Benjamin Martin (Gibson) has plenty of collateral. Although he mourns his recently deceased wife, he has seven wonderful children, a prosperous farm and as a hero of the French and Indian War, the respect and admiration of his community. However, the clouds of war brew on the horizon. The colonies of Massachusetts and Virginia are in full revolt against a tyrannical English king, and are soliciting support from the other colonies, many of whom have already given it. Martin’s South Carolina still debates the issue, but despite an impassioned plea by Martin to attempt other solutions (followed by a dire, Cassandra-esque warning that the war would be fought in the streets of their hometowns to be witnessed by their children), South Carolina chooses to fight for freedom. Martin chooses not to, but his passionate son Gabriel (Ledger) enlists in the Continental Army against his father’s wishes.

Two years pass. Lord Cornwallis (Wilkinson) has taken Charleston and as Martin predicted, the fighting is getting close to home. Following a skirmish in which Gabriel participates just outside the Martin farm, Martin and his household tend to the wounded on both sides. Into this scene of compassion canters the despicable Col. Tavington (Isaacs), who orders the wounded Colonials shot, Gabriel arrested and hung as a spy (for carrying dispatches on his person), the house torched and the livestock killed. In the ensuing pandemonium, Martin’s second-oldest son Thomas is shot before the horrified gaze of his family by Tavington, who sneers “Stupid boy!” in his best Snidely Whiplash fashion, and then gallops off, leaving Thomas to die in his father’s arms.

The despicable colonel forgets one of life’s basic rules (or at least one of the basic rules of 90s movies); don’t mess with Mel Gibson (you’d think the Brits would have learned that after Braveheart). He and his two remaining sons carry off a daring rescue of Gabriel, whereupon the elder Martin enlists himself and takes charge of a South Carolina militia whose job is to occupy Cornwallis and keep him from marching north to finish off George Washington. The militiamen do this at great cost, as Tavington carries out atrocity after atrocity.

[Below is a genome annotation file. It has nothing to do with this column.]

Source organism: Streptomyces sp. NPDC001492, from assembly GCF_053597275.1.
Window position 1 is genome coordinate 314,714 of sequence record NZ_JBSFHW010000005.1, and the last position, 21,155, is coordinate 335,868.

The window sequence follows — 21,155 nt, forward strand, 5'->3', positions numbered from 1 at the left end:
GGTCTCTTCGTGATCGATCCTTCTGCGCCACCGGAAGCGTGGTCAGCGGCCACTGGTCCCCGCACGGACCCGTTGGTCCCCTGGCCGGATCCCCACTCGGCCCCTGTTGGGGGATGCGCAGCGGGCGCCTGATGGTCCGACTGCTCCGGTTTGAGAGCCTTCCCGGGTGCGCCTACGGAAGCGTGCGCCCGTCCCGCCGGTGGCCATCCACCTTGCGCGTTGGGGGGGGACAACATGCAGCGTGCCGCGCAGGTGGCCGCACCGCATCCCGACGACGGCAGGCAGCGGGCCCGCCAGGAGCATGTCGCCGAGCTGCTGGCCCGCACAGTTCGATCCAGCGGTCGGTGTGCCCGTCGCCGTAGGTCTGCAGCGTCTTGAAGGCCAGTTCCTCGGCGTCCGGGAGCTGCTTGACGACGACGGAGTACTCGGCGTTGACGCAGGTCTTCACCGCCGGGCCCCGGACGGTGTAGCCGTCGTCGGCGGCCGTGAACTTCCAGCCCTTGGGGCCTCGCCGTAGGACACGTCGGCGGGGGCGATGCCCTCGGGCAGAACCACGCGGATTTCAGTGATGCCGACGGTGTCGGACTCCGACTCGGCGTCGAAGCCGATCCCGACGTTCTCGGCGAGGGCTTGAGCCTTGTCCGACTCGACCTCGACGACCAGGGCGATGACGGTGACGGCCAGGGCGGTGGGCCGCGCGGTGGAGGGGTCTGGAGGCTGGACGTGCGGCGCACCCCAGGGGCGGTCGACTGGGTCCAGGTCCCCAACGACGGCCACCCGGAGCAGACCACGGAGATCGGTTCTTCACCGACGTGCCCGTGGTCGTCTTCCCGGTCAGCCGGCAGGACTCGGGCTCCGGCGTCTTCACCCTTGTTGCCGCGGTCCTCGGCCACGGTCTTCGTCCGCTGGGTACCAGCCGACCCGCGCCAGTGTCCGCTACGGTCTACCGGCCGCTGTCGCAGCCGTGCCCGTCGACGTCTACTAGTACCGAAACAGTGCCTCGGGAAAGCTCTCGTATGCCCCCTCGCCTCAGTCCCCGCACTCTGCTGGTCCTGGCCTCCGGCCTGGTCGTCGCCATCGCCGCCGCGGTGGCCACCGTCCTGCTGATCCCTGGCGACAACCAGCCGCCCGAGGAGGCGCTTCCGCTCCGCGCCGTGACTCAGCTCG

This isn’t going to play very well in England, as the English here are portrayed as either sadistic, vain, arrogant and/or somewhat stupid. That’s OK, though; this is really our story, although ironically it’s being told by Roland Emmerich, the German director of Independence Day and Godzilla.

The battle scenes are terrifying, as armies get nose to nose and muzzle to muzzle, firing at point blank range at each other, standing in a line and praying that the volley of musket fire will pass them by, all the while cannonshot take the arms, legs and heads off of hapless soldiers in the front ranks. The violence and brutality are excessive at times, but the carnage is necessary to place in context the bravery of farmers, untrained in war, standing in the face of devastating British muskets firing with deadly accuracy into their ranks. Gibson is solid, though his performance is less compelling than in Braveheart, to which this will inevitably be compared. Here, he is a rough-hewn man with a dangerous temper boiling beneath the surface. Ledger is terrific – this was the performance that established him in Hollywood after success in his native Australia.

The Patriot is a bit over-the-top in places, and a bit predictable in others, leading to a half-star penalty. Be warned; this is a gut-wrenching, emotional movie. Da Queen rated it five hankies and there was a lot of snuffling going on in the packed theater in which we saw “The Patriot.” Da Queen was red-eyed hours after the movie was over.

The Patriot reminds us of the sacrifices that were made to give this country life. Men gave of life and limb, watched sons, fathers, brothers and friends perish, left their homes and families to exist in brutal conditions with the Continental army, and often watched their life’s work go up in smoke. Too often, we forget the commitment that created the liberty we cherish. That’s just the first step in losing it.

WHY RENT THIS: Intense battle sequences. Gibson is at his best here. Ledger makes a big splash in his debut.

WHY RENT SOMETHING ELSE: Turns the Redcoats into Storm Troopers. Fudges on the facts.

FAMILY MATTERS: There’s a good deal of war violence here, some of it quite graphic.

TRIVIAL PURSUITS: The house used as Aunt Charlotte’s (Richardson) plantation was the same one used as the residence of Forrest Gump. Benjamin Martin has seven children, the same number Mel Gibson had at the time of filming.

NOTABLE HOME VIDEO FEATURES: There is a featurette on the real people these fictional characters were based on and the lengths the movie went to for historical accuracy in terms of uniforms and so on (it’s a shame they couldn’t have been more accurate in terms in more important places).

BOX OFFICE PERFORMANCE: $215.3M on a $110M production budget; the movie broke even in it’s theatrical release.

COMPARISON SHOPPING: Braveheart

FINAL RATING: 8/10

NEXT:Magic Mike

Dear John


Dear John

Sharing a kiss in a southern summer rain.

(2010) Romantic Drama (Screen Gems) Channing Tatum, Amanda Seyfried, Richard Jenkins, Henry Thomas, Keith Robinson, Scott Porter, Braeden Reed, D.J. Cotrona, Cullen Moss, Leslea Fisher. Directed by Lasse Halstrom